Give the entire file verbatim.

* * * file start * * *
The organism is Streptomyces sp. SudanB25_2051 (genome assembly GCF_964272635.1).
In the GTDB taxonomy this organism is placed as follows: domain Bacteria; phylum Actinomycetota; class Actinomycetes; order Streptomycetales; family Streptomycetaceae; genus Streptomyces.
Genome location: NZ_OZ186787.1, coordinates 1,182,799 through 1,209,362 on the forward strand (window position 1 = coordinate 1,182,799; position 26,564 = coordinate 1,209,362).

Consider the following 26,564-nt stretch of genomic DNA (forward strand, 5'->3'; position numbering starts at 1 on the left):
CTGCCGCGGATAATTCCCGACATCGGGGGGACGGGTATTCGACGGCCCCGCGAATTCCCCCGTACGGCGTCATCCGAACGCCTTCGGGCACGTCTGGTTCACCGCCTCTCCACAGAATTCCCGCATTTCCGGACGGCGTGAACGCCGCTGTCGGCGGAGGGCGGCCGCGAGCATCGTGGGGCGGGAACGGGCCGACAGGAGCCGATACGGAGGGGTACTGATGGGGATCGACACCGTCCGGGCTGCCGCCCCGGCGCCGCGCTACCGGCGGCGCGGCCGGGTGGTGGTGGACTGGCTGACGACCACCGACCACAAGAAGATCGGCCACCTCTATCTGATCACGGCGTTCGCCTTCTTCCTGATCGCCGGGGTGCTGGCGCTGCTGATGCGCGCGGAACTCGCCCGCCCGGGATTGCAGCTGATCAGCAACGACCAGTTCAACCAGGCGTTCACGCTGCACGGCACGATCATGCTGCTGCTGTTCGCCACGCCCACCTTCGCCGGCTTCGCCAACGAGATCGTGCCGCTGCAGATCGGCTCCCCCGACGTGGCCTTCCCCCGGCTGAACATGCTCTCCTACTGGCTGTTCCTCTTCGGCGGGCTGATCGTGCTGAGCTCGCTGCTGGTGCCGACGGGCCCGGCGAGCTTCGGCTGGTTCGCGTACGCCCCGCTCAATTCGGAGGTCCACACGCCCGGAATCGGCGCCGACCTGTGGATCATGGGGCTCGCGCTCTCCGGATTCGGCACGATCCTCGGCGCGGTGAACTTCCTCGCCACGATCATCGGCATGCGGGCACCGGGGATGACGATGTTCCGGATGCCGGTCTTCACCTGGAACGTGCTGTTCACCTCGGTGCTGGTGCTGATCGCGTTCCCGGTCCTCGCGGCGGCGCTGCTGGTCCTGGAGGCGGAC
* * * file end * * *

The organism is Streptomyces sp. SudanB25_2051 (genome assembly GCF_964272635.1).
In the GTDB taxonomy this organism is placed as follows: domain Bacteria; phylum Actinomycetota; class Actinomycetes; order Streptomycetales; family Streptomycetaceae; genus Streptomyces.
Genome location: NZ_OZ186787.1, coordinates 1,182,799 through 1,209,362 on the forward strand (window position 1 = coordinate 1,182,799; position 26,564 = coordinate 1,209,362).

Consider the following 26,564-nt stretch of genomic DNA (forward strand, 5'->3'; position numbering starts at 1 on the left):
CTGCCGCGGATAATTCCCGACATCGGGGGGACGGGTATTCGACGGCCCCGCGAATTCCCCCGTACGGCGTCATCCGAACGCCTTCGGGCACGTCTGGTTCACCGCCTCTCCACAGAATTCCCGCATTTCCGGACGGCGTGAACGCCGCTGTCGGCGGAGGGCGGCCGCGAGCATCGTGGGGCGGGAACGGGCCGACAGGAGCCGATACGGAGGGGTACTGATGGGGATCGACACCGTCCGGGCTGCCGCCCCGGCGCCGCGCTACCGGCGGCGCGGCCGGGTGGTGGTGGACTGGCTGACGACCACCGACCACAAGAAGATCGGCCACCTCTATCTGATCACGGCGTTCGCCTTCTTCCTGATCGCCGGGGTGCTGGCGCTGCTGATGCGCGCGGAACTCGCCCGCCCGGGATTGCAGCTGATCAGCAACGACCAGTTCAACCAGGCGTTCACGCTGCACGGCACGATCATGCTGCTGCTGTTCGCCACGCCCACCTTCGCCGGCTTCGCCAACGAGATCGTGCCGCTGCAGATCGGCTCCCCCGACGTGGCCTTCCCCCGGCTGAACATGCTCTCCTACTGGCTGTTCCTCTTCGGCGGGCTGATCGTGCTGAGCTCGCTGCTGGTGCCGACGGGCCCGGCGAGCTTCGGCTGGTTCGCGTACGCCCCGCTCAATTCGGAGGTCCACACGCCCGGAATCGGCGCCGACCTGTGGATCATGGGGCTCGCGCTCTCCGGATTCGGCACGATCCTCGGCGCGGTGAACTTCCTCGCCACGATCATCGGCATGCGGGCACCGGGGATGACGATGTTCCGGATGCCGGTCTTCACCTGGAACGTGCTGTTCACCTCGGTGCTGGTGCTGATCGCGTTCCCGGTCCTCGCGGCGGCGCTGCTGGTCCTGGAGGCGGAC